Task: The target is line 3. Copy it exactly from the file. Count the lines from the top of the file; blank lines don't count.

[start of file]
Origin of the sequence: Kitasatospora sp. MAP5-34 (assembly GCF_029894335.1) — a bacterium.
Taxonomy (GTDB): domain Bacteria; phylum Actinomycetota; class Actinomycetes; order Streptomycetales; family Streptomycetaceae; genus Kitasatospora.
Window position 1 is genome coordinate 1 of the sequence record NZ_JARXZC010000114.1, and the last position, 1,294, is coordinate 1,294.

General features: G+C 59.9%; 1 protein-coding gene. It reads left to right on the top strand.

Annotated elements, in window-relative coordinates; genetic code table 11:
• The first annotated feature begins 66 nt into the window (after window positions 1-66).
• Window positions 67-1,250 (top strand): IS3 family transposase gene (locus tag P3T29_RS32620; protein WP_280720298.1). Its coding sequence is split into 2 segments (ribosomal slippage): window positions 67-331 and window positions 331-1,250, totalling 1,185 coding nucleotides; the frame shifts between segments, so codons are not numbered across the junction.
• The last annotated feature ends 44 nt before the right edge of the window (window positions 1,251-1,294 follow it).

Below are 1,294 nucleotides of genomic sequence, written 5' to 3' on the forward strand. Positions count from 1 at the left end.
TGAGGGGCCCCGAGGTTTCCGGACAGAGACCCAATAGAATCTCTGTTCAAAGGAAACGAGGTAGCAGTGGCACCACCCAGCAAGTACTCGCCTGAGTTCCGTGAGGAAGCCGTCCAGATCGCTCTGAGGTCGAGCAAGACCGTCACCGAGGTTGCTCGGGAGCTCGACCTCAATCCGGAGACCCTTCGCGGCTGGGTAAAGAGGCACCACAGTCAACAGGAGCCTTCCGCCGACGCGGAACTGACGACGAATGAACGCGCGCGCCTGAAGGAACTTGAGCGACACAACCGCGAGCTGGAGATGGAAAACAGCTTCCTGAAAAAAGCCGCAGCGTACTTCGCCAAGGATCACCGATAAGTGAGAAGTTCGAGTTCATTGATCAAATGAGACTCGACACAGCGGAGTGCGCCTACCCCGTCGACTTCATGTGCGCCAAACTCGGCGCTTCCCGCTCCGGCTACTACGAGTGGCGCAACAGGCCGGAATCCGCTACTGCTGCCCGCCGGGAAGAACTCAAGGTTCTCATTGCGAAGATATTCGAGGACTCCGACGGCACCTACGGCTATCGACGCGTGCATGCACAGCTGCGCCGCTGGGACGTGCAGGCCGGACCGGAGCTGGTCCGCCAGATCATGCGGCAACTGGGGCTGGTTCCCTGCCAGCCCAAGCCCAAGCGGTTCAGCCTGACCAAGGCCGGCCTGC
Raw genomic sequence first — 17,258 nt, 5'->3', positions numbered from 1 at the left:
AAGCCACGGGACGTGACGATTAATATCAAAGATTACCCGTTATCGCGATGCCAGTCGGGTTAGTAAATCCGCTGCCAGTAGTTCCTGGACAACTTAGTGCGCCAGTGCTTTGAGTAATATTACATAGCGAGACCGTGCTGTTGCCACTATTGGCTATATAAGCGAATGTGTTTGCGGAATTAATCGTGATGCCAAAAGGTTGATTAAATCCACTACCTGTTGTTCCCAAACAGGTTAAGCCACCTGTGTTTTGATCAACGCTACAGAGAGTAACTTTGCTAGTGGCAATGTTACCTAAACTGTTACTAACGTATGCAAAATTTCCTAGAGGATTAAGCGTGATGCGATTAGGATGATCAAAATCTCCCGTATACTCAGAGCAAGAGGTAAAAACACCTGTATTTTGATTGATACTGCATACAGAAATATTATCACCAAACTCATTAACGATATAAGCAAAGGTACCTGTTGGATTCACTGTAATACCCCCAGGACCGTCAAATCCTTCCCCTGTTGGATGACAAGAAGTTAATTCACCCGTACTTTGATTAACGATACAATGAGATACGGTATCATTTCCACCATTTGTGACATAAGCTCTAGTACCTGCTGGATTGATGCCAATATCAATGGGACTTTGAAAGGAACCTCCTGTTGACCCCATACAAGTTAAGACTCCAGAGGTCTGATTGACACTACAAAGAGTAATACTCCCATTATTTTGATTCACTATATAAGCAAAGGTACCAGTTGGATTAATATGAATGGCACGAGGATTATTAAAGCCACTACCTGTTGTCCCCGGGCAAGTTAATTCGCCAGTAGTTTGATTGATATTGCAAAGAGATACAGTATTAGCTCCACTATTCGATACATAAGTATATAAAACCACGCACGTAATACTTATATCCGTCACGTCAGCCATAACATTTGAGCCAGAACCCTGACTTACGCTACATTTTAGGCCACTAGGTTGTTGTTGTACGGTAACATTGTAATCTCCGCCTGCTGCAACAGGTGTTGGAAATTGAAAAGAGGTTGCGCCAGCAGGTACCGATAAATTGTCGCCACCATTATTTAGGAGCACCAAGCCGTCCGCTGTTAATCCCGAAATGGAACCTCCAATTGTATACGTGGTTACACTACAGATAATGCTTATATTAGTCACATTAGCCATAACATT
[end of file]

Window position 1 is genome coordinate 1 of the sequence record NZ_JARXZC010000114.1, and the last position, 1,294, is coordinate 1,294.